Success for African Rhinos

Rhinos across Africa have been taking a hammering over the last few years with 1,215 poached in 2014. Although poaching figures are still high with 1,175 reported cases, 2015 has seen the first decline in poaching since levels began to rapidly escalate in 2007 (Figures courtesy of WESSA).

The Greater Lebombo Conservancy project coordinated by IAPF has had success in apprehending poachers in Mozambique before they enter the Kruger National Park in South Africa. We have put over $70,000 into this project and are very pleased to hear they are having an impact in the field.

Although not as greater extent to South Africa, rhinos in Zimbabwe have been especially hard hit during the course of 2015. However we have also heard about some major successes convicting poachers from Bryce Clemence who coordinates the rhino anti poaching team in Save Valley Conservancy.

Please read his account below

Dear all,


Just a brief up date on the unfolding of recent events. Full detailed reports will follow but for now we appreciate your patience in baring with us. We have been totally occupied in the field with the recent upsurge in poaching activity.


2015 has been a very difficult year for us and for the rhino in the Low-veld. This is primarily because previous rhino poaching syndicates that were disrupted had reformed and came back with the vengeance. However through intelligence that we’ve been working on since our contact in 2012 and dedication from the men in the field we were able to achieve two excellent results that make 2015 a monumental year.


 Both successes started of with good intelligence and ended with good field operations. The first was the recovery of a silence 303 rifle and the arrest of seven accused. This weapon had been delivered to the area by a South African syndicate who were hoping to retrieve rhino horn, leopard and lion parts. We were able to intercept and arrest this group before any damage was done. The case is currently going through the court process and we will up date on the full outcome.


The second case was our best win to date. We were able to make contact with the most notorious rhino poaching group in the country. This is the group that has done most of the damage in the conservancy over recent years. We had good intelligence that they were in the area and were able to pick up their spoor deep within the conservancy. The group was compromised of four poachers. One was shot dead on the spot, another badly wounded and two were able to escape. An AK47 rifle and a 7mm mouser rifle fitted with a silencer and scope were recovered at the scene. The wounded was a Zambian (Jason Chisango) who was operating the AK47. He was taken to hospital and later gave information which assisted us to follow up with the police and capture a middle man (Mudenge Munashe Mugwira) who was a serving member of the CIO. He was the one selling the horns through Harare. He had also supplied the AK47 and ammunition as well as transported the group on many poaching missions using his state vehicle. Mugwira has been remanded in custody pending trial.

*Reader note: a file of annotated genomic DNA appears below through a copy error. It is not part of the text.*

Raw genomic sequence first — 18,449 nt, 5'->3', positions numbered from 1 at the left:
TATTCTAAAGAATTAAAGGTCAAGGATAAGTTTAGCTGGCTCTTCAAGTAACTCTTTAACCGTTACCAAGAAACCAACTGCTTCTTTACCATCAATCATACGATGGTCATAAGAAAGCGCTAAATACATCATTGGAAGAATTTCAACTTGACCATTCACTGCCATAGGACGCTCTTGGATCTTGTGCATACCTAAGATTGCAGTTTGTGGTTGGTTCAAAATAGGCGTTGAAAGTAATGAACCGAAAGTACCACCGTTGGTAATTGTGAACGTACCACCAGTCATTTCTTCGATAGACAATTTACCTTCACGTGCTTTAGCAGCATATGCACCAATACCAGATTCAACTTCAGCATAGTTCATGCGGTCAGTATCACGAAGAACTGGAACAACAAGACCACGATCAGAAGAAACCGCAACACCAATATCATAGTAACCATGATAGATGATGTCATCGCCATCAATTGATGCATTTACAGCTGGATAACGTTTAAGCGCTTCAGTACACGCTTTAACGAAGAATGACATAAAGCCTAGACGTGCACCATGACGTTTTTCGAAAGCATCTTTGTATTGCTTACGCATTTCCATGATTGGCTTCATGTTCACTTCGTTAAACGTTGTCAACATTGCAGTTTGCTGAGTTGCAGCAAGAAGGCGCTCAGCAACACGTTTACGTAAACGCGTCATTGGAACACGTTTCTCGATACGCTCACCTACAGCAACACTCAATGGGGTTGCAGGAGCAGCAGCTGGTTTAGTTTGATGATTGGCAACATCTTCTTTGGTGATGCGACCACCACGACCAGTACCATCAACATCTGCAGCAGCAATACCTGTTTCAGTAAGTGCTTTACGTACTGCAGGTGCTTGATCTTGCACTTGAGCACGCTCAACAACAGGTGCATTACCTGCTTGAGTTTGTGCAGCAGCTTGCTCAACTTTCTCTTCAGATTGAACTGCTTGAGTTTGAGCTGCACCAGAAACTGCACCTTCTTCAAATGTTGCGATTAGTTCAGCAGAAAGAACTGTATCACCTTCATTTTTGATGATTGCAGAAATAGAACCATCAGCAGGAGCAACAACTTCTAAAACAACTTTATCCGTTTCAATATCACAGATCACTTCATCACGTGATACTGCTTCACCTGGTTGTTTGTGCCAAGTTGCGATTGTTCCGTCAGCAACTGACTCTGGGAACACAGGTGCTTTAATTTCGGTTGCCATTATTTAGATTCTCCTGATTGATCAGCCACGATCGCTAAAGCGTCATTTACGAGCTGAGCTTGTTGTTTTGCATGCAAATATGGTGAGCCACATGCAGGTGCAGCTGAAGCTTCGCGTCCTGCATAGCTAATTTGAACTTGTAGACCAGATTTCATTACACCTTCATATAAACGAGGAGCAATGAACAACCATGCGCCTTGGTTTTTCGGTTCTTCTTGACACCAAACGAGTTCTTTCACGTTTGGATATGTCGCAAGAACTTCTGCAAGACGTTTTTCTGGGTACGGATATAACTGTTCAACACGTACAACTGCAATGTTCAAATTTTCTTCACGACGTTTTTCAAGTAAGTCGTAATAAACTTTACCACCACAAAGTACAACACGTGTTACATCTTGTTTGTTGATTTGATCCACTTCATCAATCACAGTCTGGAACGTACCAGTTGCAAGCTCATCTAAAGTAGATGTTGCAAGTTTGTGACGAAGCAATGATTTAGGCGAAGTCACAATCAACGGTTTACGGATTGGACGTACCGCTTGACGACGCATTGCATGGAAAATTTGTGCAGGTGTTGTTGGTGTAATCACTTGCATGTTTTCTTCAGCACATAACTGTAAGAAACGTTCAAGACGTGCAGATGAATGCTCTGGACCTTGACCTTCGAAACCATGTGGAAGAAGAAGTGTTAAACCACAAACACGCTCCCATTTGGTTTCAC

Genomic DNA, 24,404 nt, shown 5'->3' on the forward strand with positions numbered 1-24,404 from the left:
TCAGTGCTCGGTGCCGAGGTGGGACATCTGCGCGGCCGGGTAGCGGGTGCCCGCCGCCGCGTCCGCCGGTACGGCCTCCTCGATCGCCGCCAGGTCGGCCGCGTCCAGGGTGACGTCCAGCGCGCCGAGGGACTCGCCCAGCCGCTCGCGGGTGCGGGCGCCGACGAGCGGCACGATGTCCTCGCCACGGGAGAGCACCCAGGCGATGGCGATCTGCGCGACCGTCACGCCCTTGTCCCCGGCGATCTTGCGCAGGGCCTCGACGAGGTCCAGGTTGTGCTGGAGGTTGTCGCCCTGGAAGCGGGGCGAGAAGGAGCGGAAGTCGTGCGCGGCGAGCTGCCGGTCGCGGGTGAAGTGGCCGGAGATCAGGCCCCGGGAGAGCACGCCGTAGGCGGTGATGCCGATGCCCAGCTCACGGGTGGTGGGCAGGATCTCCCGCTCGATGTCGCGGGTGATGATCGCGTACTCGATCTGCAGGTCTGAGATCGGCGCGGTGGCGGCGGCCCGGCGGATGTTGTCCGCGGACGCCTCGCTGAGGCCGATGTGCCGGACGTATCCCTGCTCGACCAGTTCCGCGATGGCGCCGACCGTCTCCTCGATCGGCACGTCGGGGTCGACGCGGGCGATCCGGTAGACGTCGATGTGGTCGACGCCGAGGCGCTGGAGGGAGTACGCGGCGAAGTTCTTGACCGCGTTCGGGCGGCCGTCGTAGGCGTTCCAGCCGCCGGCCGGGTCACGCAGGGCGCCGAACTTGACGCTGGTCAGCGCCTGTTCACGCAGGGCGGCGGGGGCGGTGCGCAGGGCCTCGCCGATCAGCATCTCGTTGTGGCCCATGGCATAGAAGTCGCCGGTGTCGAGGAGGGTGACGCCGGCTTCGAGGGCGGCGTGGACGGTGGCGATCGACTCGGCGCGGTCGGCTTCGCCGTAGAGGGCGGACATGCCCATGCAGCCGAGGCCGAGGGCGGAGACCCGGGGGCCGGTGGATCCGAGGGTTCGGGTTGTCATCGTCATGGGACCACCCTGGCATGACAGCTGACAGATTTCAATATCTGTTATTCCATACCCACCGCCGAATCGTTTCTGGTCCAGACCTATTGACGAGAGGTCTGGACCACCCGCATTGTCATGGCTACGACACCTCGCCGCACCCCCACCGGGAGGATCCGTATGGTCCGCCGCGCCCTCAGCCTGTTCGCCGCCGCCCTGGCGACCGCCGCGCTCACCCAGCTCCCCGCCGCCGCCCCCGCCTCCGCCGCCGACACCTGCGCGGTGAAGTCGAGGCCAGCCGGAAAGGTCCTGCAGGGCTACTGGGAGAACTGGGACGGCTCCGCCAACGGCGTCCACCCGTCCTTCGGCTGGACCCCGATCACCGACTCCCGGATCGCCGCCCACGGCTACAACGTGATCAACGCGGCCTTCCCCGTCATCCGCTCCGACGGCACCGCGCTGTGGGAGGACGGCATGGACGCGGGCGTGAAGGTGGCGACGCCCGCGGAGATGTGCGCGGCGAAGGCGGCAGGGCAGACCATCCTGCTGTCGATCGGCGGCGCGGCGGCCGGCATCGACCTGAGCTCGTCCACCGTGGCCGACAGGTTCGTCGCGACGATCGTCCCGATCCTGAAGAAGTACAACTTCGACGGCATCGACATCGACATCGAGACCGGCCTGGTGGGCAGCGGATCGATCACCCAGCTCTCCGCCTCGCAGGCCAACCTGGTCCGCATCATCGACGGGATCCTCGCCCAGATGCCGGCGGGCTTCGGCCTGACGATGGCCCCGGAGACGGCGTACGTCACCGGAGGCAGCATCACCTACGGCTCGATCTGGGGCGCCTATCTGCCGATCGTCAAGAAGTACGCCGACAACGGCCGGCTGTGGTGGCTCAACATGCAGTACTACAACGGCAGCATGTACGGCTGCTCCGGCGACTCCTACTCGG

Through good intelligence and excellent police cooperation we were also able to arrest (Tavengwa Machona Mazhongwe) who was the main mastermind in the field. He has a long standing history with rhino poaching and is responsible for a huge amount of damage country wide. Two of his brothers (Big Sam) and (Chomunorwa) were both killed in previous rhino poaching related incidents. The good news is that on New Year’s Eve Tavengwa was sentences to 35 years in prison after pleading guilty on three counts of rhino poaching. This is the strongest sentence issued for rhino poaching in Southern African history!


Both the Zambian and the CIO man are likely to receive similar sentences as they have been implicated and have implicated each other in the same poaching cases for 2015. This was a very exceptional way to end off the year and go into 2016 and will no doubt have a very positive effect on conservation in the low-veld. By no means is the war on poaching in our area over, it just means that we have a very positive win to build on and we need to take our unit to the next level. The amount of silencers and sophisticated weaponry that is appearing shows that these syndicates are becoming smarter and more organized. The fact that the low-veld has the main population of rhino in the country means that we will be the main target for poaching into the future.


We would like to thank the Tikki Hywood Trust for their tireless work with the judiciary. They have been a key aspect in the success of this case. We are also grateful to the police and national parks for their amazing support and team work.


Most importantly we would like to thank the kind donors for their support and for believing in us through the hard times. Without your support this positive success could not have been achieved. We look forward to working with you into the future and will keep you updated along the way. 


Some photo’s of the recent success attached.


Wishing you all the best for 2016!


Best regards,



Bryce Clemence 


~Anti-Poaching Manager

Save Valley Conservancy 

Director ATS~